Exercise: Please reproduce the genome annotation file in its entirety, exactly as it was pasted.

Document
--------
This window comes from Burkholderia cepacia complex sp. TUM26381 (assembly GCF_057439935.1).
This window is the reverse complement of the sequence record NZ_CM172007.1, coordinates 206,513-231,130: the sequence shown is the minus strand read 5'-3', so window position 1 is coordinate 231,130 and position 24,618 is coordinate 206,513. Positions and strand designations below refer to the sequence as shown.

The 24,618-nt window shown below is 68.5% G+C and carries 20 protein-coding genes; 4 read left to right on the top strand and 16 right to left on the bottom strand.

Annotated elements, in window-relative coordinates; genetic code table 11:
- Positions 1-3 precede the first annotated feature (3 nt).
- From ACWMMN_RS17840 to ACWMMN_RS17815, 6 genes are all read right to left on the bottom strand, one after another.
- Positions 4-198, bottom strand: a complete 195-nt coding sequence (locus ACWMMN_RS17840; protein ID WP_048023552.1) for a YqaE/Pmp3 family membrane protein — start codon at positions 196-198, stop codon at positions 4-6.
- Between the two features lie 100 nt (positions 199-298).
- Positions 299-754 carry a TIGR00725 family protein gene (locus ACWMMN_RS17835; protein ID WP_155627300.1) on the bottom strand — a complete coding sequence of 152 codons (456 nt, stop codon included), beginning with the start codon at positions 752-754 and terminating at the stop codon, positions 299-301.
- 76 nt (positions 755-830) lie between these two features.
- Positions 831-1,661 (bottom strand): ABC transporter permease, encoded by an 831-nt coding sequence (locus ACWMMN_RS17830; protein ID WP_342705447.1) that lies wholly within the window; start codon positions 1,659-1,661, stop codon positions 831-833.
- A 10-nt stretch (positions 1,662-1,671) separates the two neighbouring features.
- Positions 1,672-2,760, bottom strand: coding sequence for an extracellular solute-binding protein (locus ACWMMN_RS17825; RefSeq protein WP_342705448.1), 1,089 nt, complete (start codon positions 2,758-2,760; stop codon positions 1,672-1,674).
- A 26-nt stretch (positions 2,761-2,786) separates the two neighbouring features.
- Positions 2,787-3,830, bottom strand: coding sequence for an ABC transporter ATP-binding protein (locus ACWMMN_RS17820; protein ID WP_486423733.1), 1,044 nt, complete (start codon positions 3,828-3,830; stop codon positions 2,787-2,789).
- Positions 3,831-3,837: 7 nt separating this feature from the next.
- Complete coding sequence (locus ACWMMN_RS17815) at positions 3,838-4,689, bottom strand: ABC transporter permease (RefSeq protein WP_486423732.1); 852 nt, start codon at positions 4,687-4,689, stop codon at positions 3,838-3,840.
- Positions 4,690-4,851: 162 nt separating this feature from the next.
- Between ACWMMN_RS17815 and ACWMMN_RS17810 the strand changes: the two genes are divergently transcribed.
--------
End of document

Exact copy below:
This window comes from Burkholderia cepacia complex sp. TUM26381 (assembly GCF_057439935.1).
This window is the reverse complement of the sequence record NZ_CM172007.1, coordinates 206,513-231,130: the sequence shown is the minus strand read 5'-3', so window position 1 is coordinate 231,130 and position 24,618 is coordinate 206,513. Positions and strand designations below refer to the sequence as shown.

The 24,618-nt window shown below is 68.5% G+C and carries 20 protein-coding genes; 4 read left to right on the top strand and 16 right to left on the bottom strand.

Annotated elements, in window-relative coordinates; genetic code table 11:
- Positions 1-3 precede the first annotated feature (3 nt).
- From ACWMMN_RS17840 to ACWMMN_RS17815, 6 genes are all read right to left on the bottom strand, one after another.
- Positions 4-198, bottom strand: a complete 195-nt coding sequence (locus ACWMMN_RS17840; protein ID WP_048023552.1) for a YqaE/Pmp3 family membrane protein — start codon at positions 196-198, stop codon at positions 4-6.
- Between the two features lie 100 nt (positions 199-298).
- Positions 299-754 carry a TIGR00725 family protein gene (locus ACWMMN_RS17835; protein ID WP_155627300.1) on the bottom strand — a complete coding sequence of 152 codons (456 nt, stop codon included), beginning with the start codon at positions 752-754 and terminating at the stop codon, positions 299-301.
- 76 nt (positions 755-830) lie between these two features.
- Positions 831-1,661 (bottom strand): ABC transporter permease, encoded by an 831-nt coding sequence (locus ACWMMN_RS17830; protein ID WP_342705447.1) that lies wholly within the window; start codon positions 1,659-1,661, stop codon positions 831-833.
- A 10-nt stretch (positions 1,662-1,671) separates the two neighbouring features.
- Positions 1,672-2,760, bottom strand: coding sequence for an extracellular solute-binding protein (locus ACWMMN_RS17825; RefSeq protein WP_342705448.1), 1,089 nt, complete (start codon positions 2,758-2,760; stop codon positions 1,672-1,674).
- A 26-nt stretch (positions 2,761-2,786) separates the two neighbouring features.
- Positions 2,787-3,830, bottom strand: coding sequence for an ABC transporter ATP-binding protein (locus ACWMMN_RS17820; protein ID WP_486423733.1), 1,044 nt, complete (start codon positions 3,828-3,830; stop codon positions 2,787-2,789).
- Positions 3,831-3,837: 7 nt separating this feature from the next.
- Complete coding sequence (locus ACWMMN_RS17815) at positions 3,838-4,689, bottom strand: ABC transporter permease (RefSeq protein WP_486423732.1); 852 nt, start codon at positions 4,687-4,689, stop codon at positions 3,838-3,840.
- Positions 4,690-4,851: 162 nt separating this feature from the next.
- Between ACWMMN_RS17815 and ACWMMN_RS17810 the strand changes: the two genes are divergently transcribed.